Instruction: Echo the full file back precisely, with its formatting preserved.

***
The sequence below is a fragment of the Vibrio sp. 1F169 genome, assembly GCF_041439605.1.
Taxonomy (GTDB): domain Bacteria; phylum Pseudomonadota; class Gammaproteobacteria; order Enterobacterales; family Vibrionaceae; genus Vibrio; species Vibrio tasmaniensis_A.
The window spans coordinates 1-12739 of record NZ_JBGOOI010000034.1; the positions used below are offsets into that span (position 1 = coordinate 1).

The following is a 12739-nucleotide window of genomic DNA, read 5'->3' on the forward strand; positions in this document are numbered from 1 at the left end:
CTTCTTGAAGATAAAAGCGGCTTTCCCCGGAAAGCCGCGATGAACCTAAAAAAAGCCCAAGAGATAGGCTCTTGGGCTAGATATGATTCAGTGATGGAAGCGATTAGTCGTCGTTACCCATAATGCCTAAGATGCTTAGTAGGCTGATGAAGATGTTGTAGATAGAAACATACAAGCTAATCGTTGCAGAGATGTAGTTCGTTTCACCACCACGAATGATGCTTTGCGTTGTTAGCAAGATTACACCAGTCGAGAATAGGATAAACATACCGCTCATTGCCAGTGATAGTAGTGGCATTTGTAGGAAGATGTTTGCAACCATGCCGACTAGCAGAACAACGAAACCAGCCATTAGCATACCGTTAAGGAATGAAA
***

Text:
The sequence below is a fragment of the Vibrio sp. 1F169 genome, assembly GCF_041439605.1.
Taxonomy (GTDB): domain Bacteria; phylum Pseudomonadota; class Gammaproteobacteria; order Enterobacterales; family Vibrionaceae; genus Vibrio; species Vibrio tasmaniensis_A.
The window spans coordinates 1-12739 of record NZ_JBGOOI010000034.1; the positions used below are offsets into that span (position 1 = coordinate 1).

The following is a 12739-nucleotide window of genomic DNA, read 5'->3' on the forward strand; positions in this document are numbered from 1 at the left end:
CTTCTTGAAGATAAAAGCGGCTTTCCCCGGAAAGCCGCGATGAACCTAAAAAAAGCCCAAGAGATAGGCTCTTGGGCTAGATATGATTCAGTGATGGAAGCGATTAGTCGTCGTTACCCATAATGCCTAAGATGCTTAGTAGGCTGATGAAGATGTTGTAGATAGAAACATACAAGCTAATCGTTGCAGAGATGTAGTTCGTTTCACCACCACGAATGATGCTTTGCGTTGTTAGCAAGATTACACCAGTCGAGAATAGGATAAACATACCGCTCATTGCCAGTGATAGTAGTGGCATTTGTAGGAAGATGTTTGCAACCATGCCGACTAGCAGAACAACGAAACCAGCCATTAGCATACCGTTAAGGAATGAAA